Just after 3 p.m. on Monday, the Dow went off a cliff.
Stocks were falling throughout the day, and just before 3 p.m.. the Dow was down 600 points.
At 2:57, it was down 700. 3:01, down 800. 3:05, down 900. 3:08, down 1,000. 3:09, down 1,100. 3:10, down 1,400. 3:11, down 1,500.
At one point before 3:12 p.m., the Dow was down 1,597 points. It was the most points the Dow had ever fallen in a single trading day.
By the time the market closed at 4 p.m., the Dow had recovered slightly. But was still down 1,175 points. The Dow had never closed down by that many points..
The 800-point drop in the span of 10 minutes felt like the Flash Crash of 2010, when the Dow quickly plunged almost 1,000 points.
On May 6, 2010, fears about the European sovereign debt crisis sent the S&P 500 down 4%. But then the market plummeted almost another 6% in mere minutes before mysteriously rebounding about as quickly.
One of the culprits of the Flash Crash was high-frequency trading, where computers are programmed to trade a lot of stocks incredibly fast. It was a bizarre domino effect kicked off by rapid trading algorithms.
A NASDAQ representative told CNNMoney that the exchange didn't spot any technological problems on Monday. The New York Stock Exchange was also functioning without any apparent glitches or errors.
Flash crashes can happen even without glitches.
"We've created a stock market that moves too darn fast for human beings," said David Weild IV, founder and chairman of CEO of Weild & Co. and a former vice chairman of Nasdaq.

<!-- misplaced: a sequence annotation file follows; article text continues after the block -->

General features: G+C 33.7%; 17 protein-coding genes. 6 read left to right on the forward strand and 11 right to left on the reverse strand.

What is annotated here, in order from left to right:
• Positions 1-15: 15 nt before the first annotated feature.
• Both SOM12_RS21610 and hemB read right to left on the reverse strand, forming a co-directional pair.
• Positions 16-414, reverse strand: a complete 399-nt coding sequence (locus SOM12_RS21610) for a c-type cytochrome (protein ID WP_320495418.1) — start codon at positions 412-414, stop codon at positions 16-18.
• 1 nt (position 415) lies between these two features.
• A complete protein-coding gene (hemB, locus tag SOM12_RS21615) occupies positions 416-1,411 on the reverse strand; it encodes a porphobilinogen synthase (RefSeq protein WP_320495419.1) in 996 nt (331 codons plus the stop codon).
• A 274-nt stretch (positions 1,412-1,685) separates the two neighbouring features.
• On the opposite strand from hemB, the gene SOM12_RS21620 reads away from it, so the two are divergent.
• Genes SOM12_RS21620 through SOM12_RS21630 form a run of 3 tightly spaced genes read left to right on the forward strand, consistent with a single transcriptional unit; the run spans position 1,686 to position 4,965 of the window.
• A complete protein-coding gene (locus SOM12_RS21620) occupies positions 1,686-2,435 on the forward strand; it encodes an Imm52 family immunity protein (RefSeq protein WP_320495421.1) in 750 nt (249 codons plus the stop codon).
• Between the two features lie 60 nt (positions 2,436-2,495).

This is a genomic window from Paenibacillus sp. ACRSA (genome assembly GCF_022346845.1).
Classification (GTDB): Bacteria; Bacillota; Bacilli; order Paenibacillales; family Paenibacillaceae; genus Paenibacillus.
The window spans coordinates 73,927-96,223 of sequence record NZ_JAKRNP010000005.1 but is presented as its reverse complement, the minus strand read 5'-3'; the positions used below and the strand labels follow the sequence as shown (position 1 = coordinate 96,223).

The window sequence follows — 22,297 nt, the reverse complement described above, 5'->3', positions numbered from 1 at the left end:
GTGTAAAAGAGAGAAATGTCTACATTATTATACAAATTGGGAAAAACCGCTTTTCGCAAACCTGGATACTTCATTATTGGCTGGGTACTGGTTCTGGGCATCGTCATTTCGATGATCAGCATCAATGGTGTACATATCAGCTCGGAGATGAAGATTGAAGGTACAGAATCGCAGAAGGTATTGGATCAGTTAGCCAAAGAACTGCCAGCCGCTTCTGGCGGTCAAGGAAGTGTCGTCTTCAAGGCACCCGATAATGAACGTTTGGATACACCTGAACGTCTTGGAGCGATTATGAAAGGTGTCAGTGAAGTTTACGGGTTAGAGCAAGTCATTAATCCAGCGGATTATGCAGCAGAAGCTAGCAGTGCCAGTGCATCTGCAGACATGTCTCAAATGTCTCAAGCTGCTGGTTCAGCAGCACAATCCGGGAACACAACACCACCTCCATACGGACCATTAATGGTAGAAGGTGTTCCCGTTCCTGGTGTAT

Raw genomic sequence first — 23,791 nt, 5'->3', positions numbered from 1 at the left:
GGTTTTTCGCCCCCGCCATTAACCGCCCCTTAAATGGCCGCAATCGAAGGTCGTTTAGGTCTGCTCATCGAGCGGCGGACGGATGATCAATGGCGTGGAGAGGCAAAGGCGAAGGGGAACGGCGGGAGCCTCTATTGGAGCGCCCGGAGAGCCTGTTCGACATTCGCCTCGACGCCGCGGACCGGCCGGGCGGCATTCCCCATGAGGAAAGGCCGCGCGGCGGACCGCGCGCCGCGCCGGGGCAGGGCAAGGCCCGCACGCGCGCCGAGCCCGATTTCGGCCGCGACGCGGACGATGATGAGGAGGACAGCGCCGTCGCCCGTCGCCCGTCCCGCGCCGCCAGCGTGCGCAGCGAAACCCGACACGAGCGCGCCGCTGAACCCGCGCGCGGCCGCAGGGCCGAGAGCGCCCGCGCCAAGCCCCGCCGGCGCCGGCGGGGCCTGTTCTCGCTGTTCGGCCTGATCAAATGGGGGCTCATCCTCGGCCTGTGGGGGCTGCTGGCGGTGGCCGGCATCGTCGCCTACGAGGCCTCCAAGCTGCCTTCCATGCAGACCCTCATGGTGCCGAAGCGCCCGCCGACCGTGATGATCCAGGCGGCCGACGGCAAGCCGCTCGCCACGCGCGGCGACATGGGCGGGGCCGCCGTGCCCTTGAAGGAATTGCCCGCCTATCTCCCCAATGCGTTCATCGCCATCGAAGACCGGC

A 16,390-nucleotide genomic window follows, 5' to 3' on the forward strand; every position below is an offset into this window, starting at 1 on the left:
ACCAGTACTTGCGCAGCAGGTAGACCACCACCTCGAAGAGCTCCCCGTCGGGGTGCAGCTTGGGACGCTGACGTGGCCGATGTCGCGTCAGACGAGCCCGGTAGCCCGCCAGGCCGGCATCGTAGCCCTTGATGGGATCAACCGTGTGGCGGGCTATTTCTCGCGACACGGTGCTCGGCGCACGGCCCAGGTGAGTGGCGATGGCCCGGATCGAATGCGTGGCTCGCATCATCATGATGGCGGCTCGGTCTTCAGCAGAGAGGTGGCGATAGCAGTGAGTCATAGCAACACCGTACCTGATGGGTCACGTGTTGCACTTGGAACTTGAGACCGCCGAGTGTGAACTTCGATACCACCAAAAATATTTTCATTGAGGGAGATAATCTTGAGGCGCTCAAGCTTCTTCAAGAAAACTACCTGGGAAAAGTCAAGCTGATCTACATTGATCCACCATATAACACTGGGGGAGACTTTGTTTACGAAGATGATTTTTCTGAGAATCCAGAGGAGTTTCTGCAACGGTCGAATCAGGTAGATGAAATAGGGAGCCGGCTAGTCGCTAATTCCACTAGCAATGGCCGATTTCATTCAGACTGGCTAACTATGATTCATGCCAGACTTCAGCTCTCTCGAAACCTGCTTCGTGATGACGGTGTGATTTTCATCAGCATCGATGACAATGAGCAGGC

And because of that, he added, "we see shocking results."
People can make certain calls that computers can't, and explain to investors why they should or should not sell their stocks, he said. On a day like today, traders may have told their clients to sit tight.
Computer programs sold off stocks and scared investors.
Jonathan Corpina, a senior managing partner with Meridian Equity Partners who was at the NYSE today, described a snowball effect that kicked in as the day came to a close. Some automated sell programs were likely triggered by the contraction in the market, he explained. Those, in turn, triggered others.
"They start playing leapfrog with each other," he said.
At a certain point, buyers who were looking for deals also pulled back, making matters worse.
"That's how you get these large swings in the market," he said.
Corpina didn't blame the volatility entirely on electronic trading.
He pointed out that regardless of whether a person or a program was making the call to ditch stocks, there was logic behind the decision.
"The sellers were really convinced at the end of the day that today was the day to sell," he said.
-- CNNMoney's Matt Egan contributed reporting to this story.
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